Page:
The Maya calendar is a system of calendars used in pre-Columbian Mesoamerica, and in many modern communities in highland Guatemala and in Veracruz, Oaxaca and Chiapas, Mexico. The essentials of the Maya calendar are based upon a system which had been in common use throughout the region, dating back to at least the 5th century BCE. It shares many aspects with calendars employed by other earlier Mesoamerican civilizations, such as the Zapotec and Olmec, and contemporary or later ones such as the Mixtec and Aztec calendars. Although the Mesoamerican calendar did not originate with the Maya, their subsequent extensions and refinements of it were the most sophisticated. Along with those of the Aztecs, the Maya calendars are the best-documented and most completely understood. By the Maya mythological tradition, as documented in Colonial Yucatec accounts and reconstructed from Late Classic and Postclassic inscriptions, the deity Itzamna is frequently credited with bringing the knowledge of the calendar system to the ancestral Maya, along with writing in general and other foundational aspects of Maya culture. The Maya calendar consists of several cycles or counts of different lengths. The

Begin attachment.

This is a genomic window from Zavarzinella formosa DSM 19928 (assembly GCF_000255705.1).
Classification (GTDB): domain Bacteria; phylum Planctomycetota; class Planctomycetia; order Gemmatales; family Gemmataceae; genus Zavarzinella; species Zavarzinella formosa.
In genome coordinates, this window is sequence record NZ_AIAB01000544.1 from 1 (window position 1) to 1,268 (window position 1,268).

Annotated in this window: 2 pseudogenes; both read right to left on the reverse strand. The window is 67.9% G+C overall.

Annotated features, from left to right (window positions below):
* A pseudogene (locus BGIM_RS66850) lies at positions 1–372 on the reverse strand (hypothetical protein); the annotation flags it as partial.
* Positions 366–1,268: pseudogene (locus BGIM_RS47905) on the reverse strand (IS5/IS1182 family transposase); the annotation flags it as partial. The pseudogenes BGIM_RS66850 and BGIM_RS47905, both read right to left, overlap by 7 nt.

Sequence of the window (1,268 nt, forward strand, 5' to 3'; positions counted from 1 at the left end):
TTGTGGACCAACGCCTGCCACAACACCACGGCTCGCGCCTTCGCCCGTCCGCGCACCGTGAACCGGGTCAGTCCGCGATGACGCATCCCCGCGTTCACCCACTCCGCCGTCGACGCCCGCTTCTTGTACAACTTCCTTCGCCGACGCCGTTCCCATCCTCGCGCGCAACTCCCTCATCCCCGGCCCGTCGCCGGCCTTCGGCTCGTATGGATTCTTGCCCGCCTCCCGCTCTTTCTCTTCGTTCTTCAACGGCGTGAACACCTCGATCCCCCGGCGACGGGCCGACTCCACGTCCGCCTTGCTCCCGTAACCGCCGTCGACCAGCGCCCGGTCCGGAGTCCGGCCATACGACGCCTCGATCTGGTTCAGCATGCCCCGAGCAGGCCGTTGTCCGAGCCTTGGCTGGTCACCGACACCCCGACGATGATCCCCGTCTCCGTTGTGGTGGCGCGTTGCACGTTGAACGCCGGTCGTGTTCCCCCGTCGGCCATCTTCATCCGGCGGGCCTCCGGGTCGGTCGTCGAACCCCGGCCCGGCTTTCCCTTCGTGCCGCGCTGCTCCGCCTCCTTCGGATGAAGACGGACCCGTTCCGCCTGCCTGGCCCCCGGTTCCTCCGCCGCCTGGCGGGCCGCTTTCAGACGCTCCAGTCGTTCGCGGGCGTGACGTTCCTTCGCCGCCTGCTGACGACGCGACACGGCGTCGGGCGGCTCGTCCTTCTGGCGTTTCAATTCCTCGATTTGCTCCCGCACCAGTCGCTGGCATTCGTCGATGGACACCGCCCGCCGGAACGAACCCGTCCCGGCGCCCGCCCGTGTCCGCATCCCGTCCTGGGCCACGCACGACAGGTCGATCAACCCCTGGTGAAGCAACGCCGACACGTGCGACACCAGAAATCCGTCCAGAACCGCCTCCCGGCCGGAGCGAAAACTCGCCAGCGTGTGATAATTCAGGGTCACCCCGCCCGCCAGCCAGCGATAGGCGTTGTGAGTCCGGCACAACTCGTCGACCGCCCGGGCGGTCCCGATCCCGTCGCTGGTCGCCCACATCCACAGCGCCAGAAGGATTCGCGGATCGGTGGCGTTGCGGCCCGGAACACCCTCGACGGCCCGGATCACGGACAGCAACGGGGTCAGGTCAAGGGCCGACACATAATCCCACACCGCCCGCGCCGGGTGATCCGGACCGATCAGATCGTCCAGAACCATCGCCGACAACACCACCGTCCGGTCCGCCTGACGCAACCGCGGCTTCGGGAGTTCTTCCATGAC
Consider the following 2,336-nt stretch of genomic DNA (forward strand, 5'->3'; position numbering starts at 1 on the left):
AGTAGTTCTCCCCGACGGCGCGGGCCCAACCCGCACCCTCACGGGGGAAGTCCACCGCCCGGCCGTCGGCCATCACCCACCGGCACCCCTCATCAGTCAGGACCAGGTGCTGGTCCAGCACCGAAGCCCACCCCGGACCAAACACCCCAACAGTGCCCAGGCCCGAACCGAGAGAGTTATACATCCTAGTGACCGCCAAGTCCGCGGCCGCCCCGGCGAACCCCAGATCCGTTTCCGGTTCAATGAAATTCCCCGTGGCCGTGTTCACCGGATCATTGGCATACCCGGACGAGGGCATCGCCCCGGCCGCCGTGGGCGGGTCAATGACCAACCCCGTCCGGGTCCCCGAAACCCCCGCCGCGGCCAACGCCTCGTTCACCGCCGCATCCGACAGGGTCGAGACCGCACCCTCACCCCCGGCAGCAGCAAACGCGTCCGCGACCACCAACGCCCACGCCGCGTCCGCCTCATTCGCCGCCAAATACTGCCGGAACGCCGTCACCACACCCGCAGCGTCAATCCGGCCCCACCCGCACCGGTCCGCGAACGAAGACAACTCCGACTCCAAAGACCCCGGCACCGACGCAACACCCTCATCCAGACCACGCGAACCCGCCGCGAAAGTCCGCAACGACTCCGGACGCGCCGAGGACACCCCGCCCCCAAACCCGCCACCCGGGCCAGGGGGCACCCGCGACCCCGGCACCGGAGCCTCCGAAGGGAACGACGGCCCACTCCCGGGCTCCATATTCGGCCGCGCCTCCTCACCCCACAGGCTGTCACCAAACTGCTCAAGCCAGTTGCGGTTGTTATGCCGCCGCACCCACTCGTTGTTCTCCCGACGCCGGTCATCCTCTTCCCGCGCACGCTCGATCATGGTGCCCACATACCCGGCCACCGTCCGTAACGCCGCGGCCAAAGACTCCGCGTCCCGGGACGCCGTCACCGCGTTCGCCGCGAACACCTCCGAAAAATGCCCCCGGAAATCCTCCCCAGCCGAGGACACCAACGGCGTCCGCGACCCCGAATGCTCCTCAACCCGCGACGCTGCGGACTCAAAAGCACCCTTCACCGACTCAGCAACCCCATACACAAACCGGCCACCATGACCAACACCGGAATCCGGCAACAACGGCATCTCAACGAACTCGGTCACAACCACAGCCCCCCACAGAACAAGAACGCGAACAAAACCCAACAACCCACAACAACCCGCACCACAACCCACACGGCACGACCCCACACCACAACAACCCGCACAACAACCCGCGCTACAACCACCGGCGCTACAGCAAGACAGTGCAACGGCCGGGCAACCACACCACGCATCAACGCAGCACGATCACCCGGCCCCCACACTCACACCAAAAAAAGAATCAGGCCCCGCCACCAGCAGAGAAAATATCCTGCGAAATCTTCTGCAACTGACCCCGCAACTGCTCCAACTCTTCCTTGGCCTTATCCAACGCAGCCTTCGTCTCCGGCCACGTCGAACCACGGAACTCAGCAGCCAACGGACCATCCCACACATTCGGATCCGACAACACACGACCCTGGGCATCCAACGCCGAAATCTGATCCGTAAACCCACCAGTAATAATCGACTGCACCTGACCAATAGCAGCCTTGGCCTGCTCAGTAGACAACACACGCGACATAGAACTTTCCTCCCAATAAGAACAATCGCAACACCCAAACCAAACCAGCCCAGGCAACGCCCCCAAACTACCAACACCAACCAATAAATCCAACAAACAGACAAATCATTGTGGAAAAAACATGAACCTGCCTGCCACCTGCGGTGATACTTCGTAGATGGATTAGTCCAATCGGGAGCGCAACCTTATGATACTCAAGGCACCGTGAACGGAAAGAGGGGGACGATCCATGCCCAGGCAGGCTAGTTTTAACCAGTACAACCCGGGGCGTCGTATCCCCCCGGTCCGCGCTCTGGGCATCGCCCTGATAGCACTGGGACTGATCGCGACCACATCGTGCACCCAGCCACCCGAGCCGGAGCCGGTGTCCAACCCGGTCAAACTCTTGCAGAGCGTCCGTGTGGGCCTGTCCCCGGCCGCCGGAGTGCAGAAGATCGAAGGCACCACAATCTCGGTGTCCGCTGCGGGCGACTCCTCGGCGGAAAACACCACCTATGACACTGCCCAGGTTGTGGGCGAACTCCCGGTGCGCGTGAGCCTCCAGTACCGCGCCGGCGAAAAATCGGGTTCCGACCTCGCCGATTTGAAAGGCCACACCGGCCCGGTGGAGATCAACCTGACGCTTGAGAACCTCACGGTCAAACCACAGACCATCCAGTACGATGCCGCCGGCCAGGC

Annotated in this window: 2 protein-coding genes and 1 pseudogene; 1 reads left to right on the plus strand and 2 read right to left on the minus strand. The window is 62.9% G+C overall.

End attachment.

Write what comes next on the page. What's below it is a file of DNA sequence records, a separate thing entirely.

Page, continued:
Contributions by CJLL Wright, Infrogmation, and Joe Kress.